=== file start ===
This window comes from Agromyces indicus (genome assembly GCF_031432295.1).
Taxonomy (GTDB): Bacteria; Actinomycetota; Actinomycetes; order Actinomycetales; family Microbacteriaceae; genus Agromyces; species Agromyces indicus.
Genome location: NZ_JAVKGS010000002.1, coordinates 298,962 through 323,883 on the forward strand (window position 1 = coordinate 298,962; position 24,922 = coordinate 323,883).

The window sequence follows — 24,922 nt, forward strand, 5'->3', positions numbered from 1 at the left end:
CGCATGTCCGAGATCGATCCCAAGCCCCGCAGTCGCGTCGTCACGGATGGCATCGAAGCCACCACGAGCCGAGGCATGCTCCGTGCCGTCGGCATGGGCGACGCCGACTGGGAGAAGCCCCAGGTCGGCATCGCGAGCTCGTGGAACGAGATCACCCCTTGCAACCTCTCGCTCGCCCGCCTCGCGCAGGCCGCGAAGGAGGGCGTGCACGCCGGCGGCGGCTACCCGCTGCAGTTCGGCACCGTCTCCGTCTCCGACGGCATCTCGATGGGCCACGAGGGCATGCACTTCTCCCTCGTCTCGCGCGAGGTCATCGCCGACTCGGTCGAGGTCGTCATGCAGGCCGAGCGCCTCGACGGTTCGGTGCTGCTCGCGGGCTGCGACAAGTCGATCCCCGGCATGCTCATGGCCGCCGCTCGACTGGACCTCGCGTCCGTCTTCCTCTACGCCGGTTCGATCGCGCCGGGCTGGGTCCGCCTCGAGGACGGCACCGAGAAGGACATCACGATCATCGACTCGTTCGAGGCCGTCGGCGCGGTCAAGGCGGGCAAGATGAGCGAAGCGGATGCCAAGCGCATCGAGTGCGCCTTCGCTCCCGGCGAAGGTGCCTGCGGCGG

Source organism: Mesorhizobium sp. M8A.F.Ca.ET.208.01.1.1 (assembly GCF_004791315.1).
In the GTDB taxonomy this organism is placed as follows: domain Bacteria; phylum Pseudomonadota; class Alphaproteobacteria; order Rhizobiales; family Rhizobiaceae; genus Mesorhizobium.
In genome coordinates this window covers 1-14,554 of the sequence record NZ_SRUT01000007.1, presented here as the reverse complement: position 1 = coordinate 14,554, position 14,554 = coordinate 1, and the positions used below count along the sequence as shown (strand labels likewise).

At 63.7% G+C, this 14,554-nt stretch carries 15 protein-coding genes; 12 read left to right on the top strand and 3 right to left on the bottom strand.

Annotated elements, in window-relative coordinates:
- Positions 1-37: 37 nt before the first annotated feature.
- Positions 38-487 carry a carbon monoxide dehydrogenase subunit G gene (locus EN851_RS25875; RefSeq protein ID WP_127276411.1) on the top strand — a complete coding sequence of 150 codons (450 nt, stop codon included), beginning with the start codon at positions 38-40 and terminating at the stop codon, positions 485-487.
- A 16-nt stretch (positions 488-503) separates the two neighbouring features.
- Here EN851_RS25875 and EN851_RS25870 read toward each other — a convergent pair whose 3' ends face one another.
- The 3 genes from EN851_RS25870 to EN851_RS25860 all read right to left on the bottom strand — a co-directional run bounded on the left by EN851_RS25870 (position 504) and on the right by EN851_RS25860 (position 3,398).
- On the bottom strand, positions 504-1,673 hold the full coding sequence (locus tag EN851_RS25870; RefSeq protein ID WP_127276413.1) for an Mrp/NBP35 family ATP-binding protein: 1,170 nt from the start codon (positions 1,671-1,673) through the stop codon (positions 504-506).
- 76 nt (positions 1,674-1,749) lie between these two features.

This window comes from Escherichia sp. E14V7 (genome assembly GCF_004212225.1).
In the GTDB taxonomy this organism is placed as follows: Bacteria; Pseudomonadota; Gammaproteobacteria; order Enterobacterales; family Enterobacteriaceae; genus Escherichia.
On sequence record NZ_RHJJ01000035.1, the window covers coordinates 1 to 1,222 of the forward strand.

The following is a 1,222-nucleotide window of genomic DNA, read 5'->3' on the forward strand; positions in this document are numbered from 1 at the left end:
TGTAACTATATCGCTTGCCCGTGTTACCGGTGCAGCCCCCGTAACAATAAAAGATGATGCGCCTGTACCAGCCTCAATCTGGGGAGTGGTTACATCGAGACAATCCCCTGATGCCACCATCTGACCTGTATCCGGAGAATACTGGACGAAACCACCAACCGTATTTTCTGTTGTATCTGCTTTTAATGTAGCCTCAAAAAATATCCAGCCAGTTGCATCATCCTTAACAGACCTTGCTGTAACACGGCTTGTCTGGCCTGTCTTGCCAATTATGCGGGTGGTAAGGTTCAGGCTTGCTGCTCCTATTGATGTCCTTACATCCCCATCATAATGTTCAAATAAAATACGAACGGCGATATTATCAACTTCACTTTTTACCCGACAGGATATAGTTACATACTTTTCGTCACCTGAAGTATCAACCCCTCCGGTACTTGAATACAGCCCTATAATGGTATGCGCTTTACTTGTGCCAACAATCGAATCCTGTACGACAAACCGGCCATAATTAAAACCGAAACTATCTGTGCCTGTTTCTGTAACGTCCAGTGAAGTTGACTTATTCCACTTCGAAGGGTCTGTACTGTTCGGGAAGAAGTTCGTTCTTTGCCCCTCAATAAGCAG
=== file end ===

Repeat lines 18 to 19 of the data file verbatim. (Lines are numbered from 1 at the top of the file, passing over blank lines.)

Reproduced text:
This window comes from Escherichia sp. E14V7 (genome assembly GCF_004212225.1).
In the GTDB taxonomy this organism is placed as follows: Bacteria; Pseudomonadota; Gammaproteobacteria; order Enterobacterales; family Enterobacteriaceae; genus Escherichia.